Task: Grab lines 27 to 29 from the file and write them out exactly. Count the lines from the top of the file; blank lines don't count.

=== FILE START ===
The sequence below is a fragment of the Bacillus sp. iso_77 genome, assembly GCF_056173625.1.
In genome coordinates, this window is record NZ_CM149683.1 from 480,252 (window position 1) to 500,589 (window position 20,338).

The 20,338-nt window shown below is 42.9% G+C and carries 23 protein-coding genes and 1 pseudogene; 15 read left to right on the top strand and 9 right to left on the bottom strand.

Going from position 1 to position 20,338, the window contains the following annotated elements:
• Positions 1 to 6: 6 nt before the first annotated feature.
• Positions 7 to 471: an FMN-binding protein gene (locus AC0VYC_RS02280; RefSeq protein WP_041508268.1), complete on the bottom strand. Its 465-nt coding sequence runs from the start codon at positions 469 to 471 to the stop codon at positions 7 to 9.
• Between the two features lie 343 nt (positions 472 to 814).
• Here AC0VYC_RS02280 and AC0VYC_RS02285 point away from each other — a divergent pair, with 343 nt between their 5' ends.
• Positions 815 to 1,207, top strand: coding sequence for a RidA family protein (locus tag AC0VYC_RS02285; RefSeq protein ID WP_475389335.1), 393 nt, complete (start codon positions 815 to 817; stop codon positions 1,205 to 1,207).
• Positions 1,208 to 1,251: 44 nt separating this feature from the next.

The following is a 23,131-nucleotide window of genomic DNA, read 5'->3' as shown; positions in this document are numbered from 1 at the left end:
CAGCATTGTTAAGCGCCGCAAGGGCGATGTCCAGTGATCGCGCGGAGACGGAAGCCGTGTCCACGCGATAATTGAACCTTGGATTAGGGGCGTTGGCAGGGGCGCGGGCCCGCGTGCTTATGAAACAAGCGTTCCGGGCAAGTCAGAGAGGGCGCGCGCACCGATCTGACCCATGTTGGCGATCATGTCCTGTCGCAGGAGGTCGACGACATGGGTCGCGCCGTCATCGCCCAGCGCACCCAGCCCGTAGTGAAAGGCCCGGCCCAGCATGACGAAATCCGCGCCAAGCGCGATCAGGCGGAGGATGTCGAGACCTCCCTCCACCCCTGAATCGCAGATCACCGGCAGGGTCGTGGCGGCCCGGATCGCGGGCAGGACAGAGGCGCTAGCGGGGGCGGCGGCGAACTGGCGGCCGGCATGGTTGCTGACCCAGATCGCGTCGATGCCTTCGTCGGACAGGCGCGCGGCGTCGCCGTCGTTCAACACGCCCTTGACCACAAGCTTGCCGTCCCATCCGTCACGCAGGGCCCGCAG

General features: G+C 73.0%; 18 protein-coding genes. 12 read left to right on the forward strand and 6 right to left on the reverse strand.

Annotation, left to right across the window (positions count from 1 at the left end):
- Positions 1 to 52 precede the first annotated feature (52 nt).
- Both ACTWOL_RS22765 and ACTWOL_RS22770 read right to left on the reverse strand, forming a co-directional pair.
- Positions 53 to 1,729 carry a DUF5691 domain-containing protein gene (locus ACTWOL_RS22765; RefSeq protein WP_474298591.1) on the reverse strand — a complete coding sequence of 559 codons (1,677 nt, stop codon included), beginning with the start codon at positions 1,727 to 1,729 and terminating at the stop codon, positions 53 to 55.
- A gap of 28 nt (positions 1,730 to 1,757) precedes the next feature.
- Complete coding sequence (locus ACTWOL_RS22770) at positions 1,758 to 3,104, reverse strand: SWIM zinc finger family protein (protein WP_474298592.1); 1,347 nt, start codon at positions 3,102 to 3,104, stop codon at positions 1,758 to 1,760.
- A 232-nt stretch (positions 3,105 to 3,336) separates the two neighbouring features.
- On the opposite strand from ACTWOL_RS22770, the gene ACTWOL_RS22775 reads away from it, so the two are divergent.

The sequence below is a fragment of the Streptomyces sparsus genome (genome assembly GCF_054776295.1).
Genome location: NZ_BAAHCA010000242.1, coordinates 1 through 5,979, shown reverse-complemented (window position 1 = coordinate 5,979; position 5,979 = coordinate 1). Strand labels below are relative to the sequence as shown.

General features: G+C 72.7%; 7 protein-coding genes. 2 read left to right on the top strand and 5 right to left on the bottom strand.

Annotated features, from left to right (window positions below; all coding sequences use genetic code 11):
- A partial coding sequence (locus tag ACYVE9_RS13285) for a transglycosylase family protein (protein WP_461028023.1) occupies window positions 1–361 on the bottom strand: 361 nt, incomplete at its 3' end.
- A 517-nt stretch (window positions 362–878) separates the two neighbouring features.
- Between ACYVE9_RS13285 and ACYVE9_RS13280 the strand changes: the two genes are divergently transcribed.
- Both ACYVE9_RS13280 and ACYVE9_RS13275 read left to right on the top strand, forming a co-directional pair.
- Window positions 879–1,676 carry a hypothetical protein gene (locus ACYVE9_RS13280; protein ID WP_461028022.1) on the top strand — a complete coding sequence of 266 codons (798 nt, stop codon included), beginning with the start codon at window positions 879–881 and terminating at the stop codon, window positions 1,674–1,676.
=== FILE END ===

- A 517-nt stretch (window positions 362–878) separates the two neighbouring features.
- Between ACYVE9_RS13285 and ACYVE9_RS13280 the strand changes: the two genes are divergently transcribed.
- Both ACYVE9_RS13280 and ACYVE9_RS13275 read left to right on the top strand, forming a co-directional pair.